Satin Angoras are a popular choice for those who enjoy spinning wool due to their soft, silky wool. They also come in many beautiful colors. Like other Angoras, Satin Angoras require their owners to devote time to grooming them. They especially need grooming when there is a change in temperature or a change in humidity.
Satin Angoras tend to be more shy than the English Angora, and are generally not as gregarious. These rabbits are quite popular because their wool is great for spinning and many prefer its shiny texture. Satin Angoras weigh about eight pounds and have a commercial body type. They are medium length and firm feeling.
Their wool shouldn’t extend past the first joint on their legs. The wool is finer, yet stronger and shinier than other Angoras. Satin Angora’s wool is also lighter, less coarse, and not as dense as that of other Angoras. Satin Angoras come in these colors: black, blue, blue cream (blue tortoise), chestnut, chinchilla, chocolate, chocolate agouti (cinnamon), chocolate chinchilla, chocolate tortoise, copper, cream, fawn, lilac, lilac chinchilla, lilac cream (lilac tortoise), lynx, opal, pearl, red, sable, seal, smoke pearl, squirrel, steel (black, blue, chocolate, and lilac), and tortoise.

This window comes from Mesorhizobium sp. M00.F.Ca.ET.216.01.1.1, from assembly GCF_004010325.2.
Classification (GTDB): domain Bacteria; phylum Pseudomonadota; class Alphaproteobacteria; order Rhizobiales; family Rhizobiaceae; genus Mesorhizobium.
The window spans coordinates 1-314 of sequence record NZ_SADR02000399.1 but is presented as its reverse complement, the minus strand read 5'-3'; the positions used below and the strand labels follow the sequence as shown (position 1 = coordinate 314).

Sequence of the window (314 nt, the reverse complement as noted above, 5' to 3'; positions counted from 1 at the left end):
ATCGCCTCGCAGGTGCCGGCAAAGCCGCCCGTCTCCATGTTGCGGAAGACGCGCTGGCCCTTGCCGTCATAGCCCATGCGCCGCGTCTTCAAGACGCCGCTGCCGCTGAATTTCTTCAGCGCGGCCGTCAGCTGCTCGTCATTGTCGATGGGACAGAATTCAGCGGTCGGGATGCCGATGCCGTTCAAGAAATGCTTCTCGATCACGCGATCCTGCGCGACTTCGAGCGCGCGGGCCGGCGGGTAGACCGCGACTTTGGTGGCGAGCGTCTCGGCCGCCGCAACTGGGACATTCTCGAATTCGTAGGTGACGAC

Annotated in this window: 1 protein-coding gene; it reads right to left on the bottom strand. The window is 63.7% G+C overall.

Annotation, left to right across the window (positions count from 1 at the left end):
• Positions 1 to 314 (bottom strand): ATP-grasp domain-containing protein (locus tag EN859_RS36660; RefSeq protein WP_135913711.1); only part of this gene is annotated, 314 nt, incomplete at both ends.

In a show, the white variety includes pointed white, which is the Himalayan pattern, blue-eyed white, and ruby eyed white. Satin Angoras can be disqualified if their wool doesn’t have any sheen, if they have wool on their front legs from the toes to the ankle joint, if they have a head with heavy trimmings, or if they have a round, short coupled body.
The ideal length for their wool is three inches in length. Senior bucks and does are those rabbits that are six months and older, and they cannot weigh less than six and a half pounds or more than nine and a half pounds. L.P. Meyer in Canada bred the first Satin Angora. They came from a copper Satin and a fawn French Angora. In 1987, they became a recognized breed.